Knowledge, Innovation and Strategies Management Club (KISMC) is a partner in the "Return on Investment of Work Based learning and apprenticeships" project (ROI), along with a diverse and complementary mix of organisations - from Slovakia the Technical University of Kosice (TUKE), 3 training organisations active in VET: IDEC - Greece, CECOA - Portugal, PIT - Spain and also from the UK - Social Value UK - a network focusing on social value and social impact, from Italy a network focusing on the promotion of digital learning and use of ICT - DLEARN and an ICT company focusing in ICT-enabled E&T - Cosmic Innovations - Cyprus.
Costs & Benefits
The following costs and benefits have been identified through the project partners' research based on focus groups and surveys among SMEs:
Calculation of RoI
The ROI project has been focusing on developing:
- A model for the calculation of RoI of WBL and apprenticeships by SMEs
- A digital tool that will demonstrate the RoI model in a visual way
to calculate and visualize how investment on WBL and apprenticeships can manifest to multiple benefits.
To access the ROI calculation model and digital tool, please click here.
According to BCG’s Global Innovation Study, the biggest obstacles standing in the way of innovation are often related to company culture.
Culture consists of various different aspects, such as ethics, values, collective beliefs, assumptions, working methods and standards, to name a few. Because culture is such an all-encompassing concept, it’s no surprise that many leaders face challenges when trying to shape their cultures to be more innovative.
Although it can be almost impossible to avoid every hurdle in the process, what matters more is the ability to identify the most common bottlenecks to cultural change and to find ways to remove them.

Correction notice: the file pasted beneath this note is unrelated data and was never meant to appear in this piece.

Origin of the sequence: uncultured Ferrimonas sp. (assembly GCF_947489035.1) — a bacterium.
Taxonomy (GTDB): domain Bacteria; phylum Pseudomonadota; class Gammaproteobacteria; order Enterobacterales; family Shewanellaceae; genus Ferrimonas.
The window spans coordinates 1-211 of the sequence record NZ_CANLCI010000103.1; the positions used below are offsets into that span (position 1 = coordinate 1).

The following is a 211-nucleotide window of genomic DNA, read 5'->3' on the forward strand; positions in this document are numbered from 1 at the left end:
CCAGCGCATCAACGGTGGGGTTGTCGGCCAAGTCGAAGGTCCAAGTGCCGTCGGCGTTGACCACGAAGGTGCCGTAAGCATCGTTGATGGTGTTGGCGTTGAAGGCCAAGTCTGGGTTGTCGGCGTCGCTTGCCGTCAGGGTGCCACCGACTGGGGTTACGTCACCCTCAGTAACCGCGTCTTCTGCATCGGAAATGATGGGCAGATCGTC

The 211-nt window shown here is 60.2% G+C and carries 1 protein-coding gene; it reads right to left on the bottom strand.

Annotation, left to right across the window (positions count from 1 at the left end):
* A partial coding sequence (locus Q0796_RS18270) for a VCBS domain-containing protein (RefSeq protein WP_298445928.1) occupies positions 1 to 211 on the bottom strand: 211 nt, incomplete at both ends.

We’ve previously held a webinar to help you transform your company culture with innovation practices and have also written an article about this topic. This post extends the topic even more and focuses on introducing some of the common challenges companies face in cultural transformations, as well as practical tips for overcoming them.
What is a culture of innovation?
Although innovation means different things to different people, there are certain traits innovative teams share. According to The 2018 Global Innovation 1000 study, the high-leverage innovators have the following key characteristics:
1. They closely align innovation strategy with business strategy.
2. They create company-wide cultural support for innovation.
3. Their top leadership is highly involved with the innovation program.
4. They base innovation on direct insights from end-users.
5. They rigorously control project selection early in the innovation process.
The best innovators excel at each of these first five characteristics and can integrate them to create unique customer experiences that can transform their market.
What comes to company culture, you can tell a lot about a company and its culture by observing how people behave – especially when the boss isn’t around.
Culture of innovation emphasizes on generating and implementing new ideas and is focused on making constant improvement in various areas of the business. Innovation is all about making progress on a company level as well as on a personal level. Therefore, the ideal culture for innovation supports constant learning and experimentation.
Because culture is mainly shaped by people, often the most common challenges are also related to them.
1. Resistance to change
Shaping peoples’ mindsets and attitudes can be challenging. Often, people have their own, fixed ways of seeing and doing things. While there isn’t necessarily anything wrong with that, those underlying beliefs and assumptions can sometimes hinder innovation.
When things have been done in a certain way for a long time, it becomes the norm. This easily leads to people becoming blind to possible inefficiencies in their own work and commonly used processes.
Things that have worked well in the past aren’t necessarily guaranteed to work in the future, which is why it’s important to constantly challenge your assumptions, be open to change and look for ways to improve the way you and your team work. Getting too content with how things are now has already proven to backfire in the long run.
In addition to this, people can be resistant to change because they are afraid of failure. Being afraid of making a mistake is only natural as no one really wants to be responsible for something that didn’t go quite as planned.